LEE HOCHBERG: Quick access to a CAT scan is problematic at many smaller hospitals which often don't have radiologists on call 24 hours a day. And Lutsep says even at some larger facilities doctors unaccustomed to treating stroke as an emergency are resisting the new demand of overnight calls. Stroke centers are also finding they need to retrain 911 dispatchers to make stroke a higher priority. They're teaching dispatchers to call the ambulance that's closest to the stroke patient. And ambulance services are being urged to transport patients to hospitals that have streamlined stroke protocols in place.
DR. HELMI LUTSEP: Insurance is starting to become problematic as well; that if a patient's insurance dictates that they go to a particular hospital, that's the hospital to which they go to.
LEE HOCHBERG: Whether or not that hospital has a CAT scanner?
DR. HELMI LUTSEP: That's correct. And I don't think right now that there's a mechanism in place to send a patient to the one with a CAT scanner.
LEE HOCHBERG: Cost is yet another barrier to accessing TPA. A dose of the drug can run as high as $5,000. Even at that cost neurologists contend it will reduce expenditure on stroke by cutting the $30 million a year now spent on rehabilitation. Oregon Stroke Center neuroradiologist Gary Nesbit.
GARY NESBIT: Rehabilitation costs over a year anywhere from thirty to fifty thousand dollars, or even more. And so when you look at the cost effectiveness, if we can get patients out of rehabilitation hospitals, out of nursing homes and back home, not only will it make them better, but we also decrease costs.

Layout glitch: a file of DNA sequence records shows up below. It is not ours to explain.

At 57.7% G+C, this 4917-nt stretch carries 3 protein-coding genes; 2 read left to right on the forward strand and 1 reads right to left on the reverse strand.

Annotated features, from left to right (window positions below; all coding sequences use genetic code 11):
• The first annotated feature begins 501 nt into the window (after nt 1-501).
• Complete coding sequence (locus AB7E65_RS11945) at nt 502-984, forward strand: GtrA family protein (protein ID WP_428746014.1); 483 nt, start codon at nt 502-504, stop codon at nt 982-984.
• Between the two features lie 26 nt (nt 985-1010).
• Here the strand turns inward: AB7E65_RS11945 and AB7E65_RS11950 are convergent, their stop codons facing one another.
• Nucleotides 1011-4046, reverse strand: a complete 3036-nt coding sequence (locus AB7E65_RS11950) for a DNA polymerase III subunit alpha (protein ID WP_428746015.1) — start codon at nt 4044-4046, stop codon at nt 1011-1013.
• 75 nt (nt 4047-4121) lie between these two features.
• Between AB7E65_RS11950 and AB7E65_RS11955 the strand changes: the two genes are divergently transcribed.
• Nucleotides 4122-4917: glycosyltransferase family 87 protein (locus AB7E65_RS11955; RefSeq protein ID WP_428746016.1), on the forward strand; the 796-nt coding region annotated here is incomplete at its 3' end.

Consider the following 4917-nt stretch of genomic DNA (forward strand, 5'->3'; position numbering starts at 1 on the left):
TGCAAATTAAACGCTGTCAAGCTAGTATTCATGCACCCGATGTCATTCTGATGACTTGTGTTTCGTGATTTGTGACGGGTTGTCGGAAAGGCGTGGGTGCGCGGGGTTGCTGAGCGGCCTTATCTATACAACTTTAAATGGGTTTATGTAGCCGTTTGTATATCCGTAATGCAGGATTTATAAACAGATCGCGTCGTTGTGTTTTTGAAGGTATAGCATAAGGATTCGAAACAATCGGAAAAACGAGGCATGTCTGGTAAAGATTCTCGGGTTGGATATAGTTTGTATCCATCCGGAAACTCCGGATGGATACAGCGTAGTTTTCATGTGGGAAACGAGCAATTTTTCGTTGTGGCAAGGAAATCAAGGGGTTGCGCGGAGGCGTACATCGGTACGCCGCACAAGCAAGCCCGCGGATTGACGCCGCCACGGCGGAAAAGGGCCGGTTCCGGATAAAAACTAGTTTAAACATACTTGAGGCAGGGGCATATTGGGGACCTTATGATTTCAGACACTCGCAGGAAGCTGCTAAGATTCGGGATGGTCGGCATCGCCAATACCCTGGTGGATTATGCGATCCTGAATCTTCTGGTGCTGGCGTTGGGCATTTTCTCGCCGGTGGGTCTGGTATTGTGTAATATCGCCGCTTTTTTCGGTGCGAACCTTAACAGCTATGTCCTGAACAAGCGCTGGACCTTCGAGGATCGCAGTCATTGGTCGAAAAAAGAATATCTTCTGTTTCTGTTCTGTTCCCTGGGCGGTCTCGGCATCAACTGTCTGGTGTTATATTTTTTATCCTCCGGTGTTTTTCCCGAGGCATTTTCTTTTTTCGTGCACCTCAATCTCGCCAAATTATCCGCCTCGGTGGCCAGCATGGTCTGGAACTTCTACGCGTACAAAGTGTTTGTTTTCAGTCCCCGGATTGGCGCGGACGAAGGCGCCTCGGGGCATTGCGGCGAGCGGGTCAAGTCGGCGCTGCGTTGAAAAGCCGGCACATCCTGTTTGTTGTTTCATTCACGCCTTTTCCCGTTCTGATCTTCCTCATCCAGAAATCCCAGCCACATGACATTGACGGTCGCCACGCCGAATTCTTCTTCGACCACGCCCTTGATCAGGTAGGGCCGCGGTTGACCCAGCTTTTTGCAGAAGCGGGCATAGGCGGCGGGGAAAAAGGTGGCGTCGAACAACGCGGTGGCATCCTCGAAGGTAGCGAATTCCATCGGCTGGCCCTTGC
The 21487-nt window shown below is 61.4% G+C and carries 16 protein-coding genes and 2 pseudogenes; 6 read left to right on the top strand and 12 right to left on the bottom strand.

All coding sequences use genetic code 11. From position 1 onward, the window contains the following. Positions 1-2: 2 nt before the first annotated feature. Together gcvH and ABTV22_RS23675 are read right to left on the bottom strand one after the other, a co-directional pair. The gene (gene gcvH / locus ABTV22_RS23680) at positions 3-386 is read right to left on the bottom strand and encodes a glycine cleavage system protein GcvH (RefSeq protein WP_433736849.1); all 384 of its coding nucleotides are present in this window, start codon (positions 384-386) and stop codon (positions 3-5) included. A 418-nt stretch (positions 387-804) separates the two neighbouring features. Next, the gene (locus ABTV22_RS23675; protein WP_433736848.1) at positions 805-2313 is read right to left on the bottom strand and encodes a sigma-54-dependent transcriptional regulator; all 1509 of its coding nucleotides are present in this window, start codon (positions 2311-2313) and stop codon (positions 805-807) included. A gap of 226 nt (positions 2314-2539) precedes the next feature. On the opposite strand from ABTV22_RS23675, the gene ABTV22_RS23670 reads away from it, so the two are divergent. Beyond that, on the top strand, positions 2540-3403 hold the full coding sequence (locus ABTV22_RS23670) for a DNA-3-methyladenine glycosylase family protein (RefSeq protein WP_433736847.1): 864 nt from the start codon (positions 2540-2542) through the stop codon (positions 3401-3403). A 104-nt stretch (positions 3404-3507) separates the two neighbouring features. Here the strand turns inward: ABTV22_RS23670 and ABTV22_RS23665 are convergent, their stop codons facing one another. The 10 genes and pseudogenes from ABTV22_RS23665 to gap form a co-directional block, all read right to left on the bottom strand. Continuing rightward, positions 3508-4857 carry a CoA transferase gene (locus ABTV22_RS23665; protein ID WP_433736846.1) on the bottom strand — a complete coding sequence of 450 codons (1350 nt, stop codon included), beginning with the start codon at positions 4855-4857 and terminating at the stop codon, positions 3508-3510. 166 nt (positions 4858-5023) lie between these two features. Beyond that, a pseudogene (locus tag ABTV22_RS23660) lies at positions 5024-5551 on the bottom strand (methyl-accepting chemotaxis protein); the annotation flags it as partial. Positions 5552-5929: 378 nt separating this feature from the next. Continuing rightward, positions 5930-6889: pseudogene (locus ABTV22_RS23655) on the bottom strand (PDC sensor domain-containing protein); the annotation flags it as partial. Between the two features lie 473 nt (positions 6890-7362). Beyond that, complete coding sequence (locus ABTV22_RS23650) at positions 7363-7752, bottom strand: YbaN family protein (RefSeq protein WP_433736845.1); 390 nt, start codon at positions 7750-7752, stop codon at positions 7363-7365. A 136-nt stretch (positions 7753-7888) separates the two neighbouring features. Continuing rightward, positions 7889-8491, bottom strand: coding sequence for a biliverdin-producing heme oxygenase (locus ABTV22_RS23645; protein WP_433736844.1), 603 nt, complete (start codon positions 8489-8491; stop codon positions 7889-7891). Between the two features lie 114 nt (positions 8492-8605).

LEE HOCHBERG: Oregon doctors are experimenting with drugs that might get around TPA's problems. This man arrived at the Stroke Center last year practically brain dead nine and a half hours after his stroke. Dr. Wayne Clark injected a drug called Urokinase directly into the blood clot.
DR. WAYNE CLARK: By the next morning I still was not hopeful, but when we came in and saw, he was now moving his arms and was responding to verbal commands. So it--overnight, he had made a remarkable recovery.
LEE HOCHBERG: The man went home after six weeks of therapy. Patients at 50 hospitals nationwide have undergone this new treatment with three out of four able to return home. But doctors say using TPA in the first three hours, as they did with Orvin Anderson, is still the better course. Anderson's home now in Sacramento, doing fine. The challenge is to remove the barriers that prevent many other stroke victims from similar recoveries.